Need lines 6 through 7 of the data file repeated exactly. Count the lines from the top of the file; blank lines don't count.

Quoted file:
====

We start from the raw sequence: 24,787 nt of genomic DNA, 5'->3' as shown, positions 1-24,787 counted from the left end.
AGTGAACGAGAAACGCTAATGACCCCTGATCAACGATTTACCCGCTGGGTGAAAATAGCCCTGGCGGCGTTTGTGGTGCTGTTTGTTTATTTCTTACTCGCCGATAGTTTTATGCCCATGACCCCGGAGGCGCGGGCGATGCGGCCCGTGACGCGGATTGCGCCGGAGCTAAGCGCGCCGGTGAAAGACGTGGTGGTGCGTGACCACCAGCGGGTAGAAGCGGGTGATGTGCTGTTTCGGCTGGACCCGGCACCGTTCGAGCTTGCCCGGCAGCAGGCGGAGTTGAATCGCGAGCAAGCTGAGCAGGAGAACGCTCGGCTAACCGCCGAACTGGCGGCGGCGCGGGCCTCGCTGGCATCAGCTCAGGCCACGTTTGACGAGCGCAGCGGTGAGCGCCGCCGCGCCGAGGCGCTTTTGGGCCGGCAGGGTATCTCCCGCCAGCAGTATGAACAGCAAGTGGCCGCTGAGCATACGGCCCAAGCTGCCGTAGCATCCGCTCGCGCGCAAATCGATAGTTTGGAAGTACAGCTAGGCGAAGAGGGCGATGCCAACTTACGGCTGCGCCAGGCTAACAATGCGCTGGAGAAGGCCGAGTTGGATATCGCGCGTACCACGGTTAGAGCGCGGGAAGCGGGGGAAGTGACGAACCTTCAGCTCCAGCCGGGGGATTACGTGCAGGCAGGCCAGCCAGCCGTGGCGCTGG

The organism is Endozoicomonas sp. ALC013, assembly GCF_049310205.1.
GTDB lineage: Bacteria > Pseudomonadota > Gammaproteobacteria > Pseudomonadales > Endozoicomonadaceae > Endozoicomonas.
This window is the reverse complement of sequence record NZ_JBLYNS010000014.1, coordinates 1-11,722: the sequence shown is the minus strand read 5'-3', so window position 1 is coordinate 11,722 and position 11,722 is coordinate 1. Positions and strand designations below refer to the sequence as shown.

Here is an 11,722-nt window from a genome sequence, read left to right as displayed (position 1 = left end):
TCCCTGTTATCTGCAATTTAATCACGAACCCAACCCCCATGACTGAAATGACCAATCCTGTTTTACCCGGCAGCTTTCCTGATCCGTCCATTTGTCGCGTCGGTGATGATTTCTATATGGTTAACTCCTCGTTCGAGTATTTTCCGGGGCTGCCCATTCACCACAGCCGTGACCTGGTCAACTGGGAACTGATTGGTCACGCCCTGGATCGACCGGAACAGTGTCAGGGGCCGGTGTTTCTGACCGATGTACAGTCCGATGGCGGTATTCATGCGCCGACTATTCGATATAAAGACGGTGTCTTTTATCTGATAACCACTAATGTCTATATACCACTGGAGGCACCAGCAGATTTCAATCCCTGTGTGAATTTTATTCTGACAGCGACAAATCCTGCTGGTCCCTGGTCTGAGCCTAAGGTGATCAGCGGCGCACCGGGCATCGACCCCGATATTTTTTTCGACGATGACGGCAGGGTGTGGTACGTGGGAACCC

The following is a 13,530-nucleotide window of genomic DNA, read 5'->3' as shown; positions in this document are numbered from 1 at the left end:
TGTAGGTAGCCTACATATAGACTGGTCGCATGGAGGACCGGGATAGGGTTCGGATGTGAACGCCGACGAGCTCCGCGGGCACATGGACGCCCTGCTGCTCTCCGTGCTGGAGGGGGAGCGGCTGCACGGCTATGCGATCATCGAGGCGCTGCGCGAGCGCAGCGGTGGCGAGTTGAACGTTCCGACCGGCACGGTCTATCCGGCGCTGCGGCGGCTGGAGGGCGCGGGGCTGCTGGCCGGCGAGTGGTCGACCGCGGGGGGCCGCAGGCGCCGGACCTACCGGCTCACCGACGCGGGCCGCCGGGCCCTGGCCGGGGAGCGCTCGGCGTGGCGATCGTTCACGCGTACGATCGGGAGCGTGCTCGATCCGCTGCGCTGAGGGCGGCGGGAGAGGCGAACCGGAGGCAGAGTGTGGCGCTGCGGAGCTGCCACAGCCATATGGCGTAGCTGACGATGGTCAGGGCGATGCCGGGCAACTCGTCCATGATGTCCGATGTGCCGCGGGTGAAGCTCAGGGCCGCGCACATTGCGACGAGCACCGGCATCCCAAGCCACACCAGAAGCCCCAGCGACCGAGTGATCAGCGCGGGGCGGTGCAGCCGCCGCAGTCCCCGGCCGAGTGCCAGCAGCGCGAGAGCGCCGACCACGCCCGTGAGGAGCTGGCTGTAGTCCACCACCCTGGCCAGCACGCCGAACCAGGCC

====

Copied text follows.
Here is an 11,722-nt window from a genome sequence, read left to right as displayed (position 1 = left end):
TCCCTGTTATCTGCAATTTAATCACGAACCCAACCCCCATGACTGAAATGACCAATCCTGTTTTACCCGGCAGCTTTCCTGATCCGTCCATTTGTCGCGTCGGTGATGATTTCTATATGGTTAACTCCTCGTTCGAGTATTTTCCGGGGCTGCCCATTCACCACAGCCGTGACCTGGTCAACTGGGAACTGATTGGTCACGCCCTGGATCGACCGGAACAGTGTCAGGGGCCGGTGTTTCTGACCGATGTACAGTCCGATGGCGGTATTCATGCGCCGACTATTCGATATAAAGACGGTGTCTTTTATCTGATAACCACTAATGTCTATATACCACTGGAGGCACCAGCAGATTTCAATCCCTGTGTGAATTTTATTCTGACAGCGACAAATCCTGCTGGTCCCTGGTCTGAGCCTAAGGTGATCAGCGGCGCACCGGGCATCGACCCCGATATTTTTTTCGACGATGACGGCAGGGTGTGGTACGTGGGAACCC